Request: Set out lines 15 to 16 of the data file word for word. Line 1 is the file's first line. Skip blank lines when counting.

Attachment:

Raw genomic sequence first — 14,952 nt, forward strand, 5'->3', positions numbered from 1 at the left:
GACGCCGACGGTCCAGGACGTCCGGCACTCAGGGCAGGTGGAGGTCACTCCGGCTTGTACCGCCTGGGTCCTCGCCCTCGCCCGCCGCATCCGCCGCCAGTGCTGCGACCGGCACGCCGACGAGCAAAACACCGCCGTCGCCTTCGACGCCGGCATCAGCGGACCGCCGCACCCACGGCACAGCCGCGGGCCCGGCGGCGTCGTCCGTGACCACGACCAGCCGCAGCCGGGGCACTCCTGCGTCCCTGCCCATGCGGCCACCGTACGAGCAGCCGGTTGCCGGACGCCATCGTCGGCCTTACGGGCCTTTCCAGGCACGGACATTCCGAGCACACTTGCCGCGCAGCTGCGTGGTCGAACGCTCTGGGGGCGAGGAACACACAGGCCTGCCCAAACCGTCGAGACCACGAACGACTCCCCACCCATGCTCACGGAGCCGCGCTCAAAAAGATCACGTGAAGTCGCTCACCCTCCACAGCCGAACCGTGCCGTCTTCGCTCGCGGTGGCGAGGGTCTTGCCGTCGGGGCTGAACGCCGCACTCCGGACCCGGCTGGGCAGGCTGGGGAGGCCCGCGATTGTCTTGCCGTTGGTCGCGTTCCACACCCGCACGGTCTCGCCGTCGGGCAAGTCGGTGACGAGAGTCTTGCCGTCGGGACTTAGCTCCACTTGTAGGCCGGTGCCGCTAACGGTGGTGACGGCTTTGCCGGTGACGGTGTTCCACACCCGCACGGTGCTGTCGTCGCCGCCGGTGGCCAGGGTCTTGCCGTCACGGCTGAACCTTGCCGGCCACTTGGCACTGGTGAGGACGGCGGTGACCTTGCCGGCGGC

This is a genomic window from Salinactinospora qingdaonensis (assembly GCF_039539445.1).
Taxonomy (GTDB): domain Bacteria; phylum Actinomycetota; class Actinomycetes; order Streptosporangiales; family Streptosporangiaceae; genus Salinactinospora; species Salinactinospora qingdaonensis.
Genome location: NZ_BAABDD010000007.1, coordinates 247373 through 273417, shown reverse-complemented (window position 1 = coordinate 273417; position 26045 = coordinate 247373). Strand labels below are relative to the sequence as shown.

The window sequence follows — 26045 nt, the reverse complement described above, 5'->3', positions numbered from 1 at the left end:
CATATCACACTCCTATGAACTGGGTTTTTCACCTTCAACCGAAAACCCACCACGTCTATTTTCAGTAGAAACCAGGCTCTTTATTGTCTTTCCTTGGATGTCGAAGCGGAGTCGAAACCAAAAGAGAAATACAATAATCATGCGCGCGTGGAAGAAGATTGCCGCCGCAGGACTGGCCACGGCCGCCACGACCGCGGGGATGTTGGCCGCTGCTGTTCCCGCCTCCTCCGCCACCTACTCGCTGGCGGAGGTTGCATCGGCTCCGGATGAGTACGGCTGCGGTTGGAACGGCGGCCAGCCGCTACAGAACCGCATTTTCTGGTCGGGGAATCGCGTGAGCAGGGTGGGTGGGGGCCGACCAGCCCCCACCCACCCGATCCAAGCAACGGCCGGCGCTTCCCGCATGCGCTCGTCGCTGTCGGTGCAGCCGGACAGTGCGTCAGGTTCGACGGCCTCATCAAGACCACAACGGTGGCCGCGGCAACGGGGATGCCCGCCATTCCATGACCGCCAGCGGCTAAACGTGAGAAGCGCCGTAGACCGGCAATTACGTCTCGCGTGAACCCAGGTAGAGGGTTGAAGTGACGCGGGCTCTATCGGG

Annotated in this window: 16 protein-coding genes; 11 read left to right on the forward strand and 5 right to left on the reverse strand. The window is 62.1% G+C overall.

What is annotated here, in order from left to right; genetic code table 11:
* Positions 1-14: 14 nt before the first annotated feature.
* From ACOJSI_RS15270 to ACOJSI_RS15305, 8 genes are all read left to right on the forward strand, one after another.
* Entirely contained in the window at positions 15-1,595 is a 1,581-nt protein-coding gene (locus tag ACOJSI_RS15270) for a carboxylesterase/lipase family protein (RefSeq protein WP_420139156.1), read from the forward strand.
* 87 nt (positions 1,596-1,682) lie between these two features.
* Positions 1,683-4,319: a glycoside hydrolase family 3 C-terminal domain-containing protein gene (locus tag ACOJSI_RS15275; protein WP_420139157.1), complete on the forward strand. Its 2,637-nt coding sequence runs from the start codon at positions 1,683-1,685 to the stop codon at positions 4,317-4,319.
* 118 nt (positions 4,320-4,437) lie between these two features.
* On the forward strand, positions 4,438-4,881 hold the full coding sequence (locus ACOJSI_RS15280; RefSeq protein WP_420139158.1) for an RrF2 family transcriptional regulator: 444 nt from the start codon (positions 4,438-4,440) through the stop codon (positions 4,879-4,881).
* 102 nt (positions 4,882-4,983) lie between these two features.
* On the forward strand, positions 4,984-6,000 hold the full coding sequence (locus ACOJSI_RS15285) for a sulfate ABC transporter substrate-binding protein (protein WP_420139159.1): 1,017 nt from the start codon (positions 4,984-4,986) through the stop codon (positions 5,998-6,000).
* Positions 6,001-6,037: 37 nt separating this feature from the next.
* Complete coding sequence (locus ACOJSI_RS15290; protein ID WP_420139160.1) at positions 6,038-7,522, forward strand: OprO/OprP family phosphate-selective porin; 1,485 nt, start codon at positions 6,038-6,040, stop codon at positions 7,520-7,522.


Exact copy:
* 118 nt (positions 4,320-4,437) lie between these two features.
* On the forward strand, positions 4,438-4,881 hold the full coding sequence (locus ACOJSI_RS15280; RefSeq protein WP_420139158.1) for an RrF2 family transcriptional regulator: 444 nt from the start codon (positions 4,438-4,440) through the stop codon (positions 4,879-4,881).